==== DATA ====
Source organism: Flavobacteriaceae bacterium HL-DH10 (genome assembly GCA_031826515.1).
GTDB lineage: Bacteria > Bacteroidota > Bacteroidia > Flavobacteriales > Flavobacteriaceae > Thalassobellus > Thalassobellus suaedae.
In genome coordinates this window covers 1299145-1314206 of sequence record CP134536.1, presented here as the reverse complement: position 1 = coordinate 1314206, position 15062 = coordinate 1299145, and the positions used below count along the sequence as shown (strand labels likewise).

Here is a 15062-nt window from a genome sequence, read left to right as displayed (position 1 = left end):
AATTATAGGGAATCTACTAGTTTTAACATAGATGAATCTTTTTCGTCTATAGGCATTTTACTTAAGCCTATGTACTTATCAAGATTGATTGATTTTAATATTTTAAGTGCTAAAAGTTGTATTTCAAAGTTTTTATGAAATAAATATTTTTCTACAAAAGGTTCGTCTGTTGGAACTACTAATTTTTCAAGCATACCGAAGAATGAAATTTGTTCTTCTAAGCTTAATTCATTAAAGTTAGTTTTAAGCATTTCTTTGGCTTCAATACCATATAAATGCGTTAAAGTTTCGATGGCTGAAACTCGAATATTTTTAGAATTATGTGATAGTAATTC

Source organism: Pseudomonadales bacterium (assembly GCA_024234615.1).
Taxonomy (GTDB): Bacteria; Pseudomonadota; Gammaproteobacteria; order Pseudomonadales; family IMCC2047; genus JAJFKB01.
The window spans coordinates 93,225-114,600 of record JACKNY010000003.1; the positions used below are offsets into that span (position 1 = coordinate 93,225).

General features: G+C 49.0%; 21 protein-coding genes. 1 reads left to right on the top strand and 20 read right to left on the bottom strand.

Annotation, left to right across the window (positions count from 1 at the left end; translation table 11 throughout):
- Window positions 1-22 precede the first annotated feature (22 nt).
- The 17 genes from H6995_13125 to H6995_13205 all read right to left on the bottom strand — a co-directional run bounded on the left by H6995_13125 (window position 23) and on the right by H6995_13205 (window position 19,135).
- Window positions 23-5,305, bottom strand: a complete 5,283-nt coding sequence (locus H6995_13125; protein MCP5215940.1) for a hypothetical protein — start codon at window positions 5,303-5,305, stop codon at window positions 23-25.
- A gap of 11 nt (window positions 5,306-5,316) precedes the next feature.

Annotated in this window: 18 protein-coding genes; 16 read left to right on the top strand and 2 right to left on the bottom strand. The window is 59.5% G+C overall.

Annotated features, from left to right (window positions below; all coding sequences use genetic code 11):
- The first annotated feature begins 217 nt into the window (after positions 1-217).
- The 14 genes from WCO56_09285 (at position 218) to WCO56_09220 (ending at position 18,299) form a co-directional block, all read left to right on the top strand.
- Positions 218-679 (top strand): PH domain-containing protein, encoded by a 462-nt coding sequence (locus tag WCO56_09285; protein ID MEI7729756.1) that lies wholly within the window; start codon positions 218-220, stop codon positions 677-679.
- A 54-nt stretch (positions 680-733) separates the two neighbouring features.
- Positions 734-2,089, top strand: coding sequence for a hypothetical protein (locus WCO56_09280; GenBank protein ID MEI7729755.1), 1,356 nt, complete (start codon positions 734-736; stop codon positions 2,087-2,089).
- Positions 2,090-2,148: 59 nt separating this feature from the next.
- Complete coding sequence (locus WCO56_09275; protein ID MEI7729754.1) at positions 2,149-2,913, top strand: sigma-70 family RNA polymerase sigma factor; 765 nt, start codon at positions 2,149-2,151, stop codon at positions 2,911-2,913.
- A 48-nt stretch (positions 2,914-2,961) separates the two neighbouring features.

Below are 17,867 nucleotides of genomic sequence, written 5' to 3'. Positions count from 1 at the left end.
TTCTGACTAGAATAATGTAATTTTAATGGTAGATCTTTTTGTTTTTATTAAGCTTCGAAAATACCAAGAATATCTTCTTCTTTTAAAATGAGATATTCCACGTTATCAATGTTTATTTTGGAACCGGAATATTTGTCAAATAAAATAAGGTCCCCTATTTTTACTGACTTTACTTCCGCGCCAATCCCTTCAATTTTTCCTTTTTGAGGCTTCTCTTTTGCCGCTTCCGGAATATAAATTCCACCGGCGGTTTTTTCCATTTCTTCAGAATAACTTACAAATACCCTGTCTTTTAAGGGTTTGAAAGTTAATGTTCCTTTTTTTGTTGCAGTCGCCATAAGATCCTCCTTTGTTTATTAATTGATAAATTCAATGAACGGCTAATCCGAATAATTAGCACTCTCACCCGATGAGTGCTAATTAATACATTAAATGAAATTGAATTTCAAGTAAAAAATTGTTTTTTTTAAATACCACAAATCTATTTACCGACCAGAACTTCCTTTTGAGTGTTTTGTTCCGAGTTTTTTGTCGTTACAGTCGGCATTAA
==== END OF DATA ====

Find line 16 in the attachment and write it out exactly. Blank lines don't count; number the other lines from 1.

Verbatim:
Annotated features, from left to right (window positions below; all coding sequences use genetic code 11):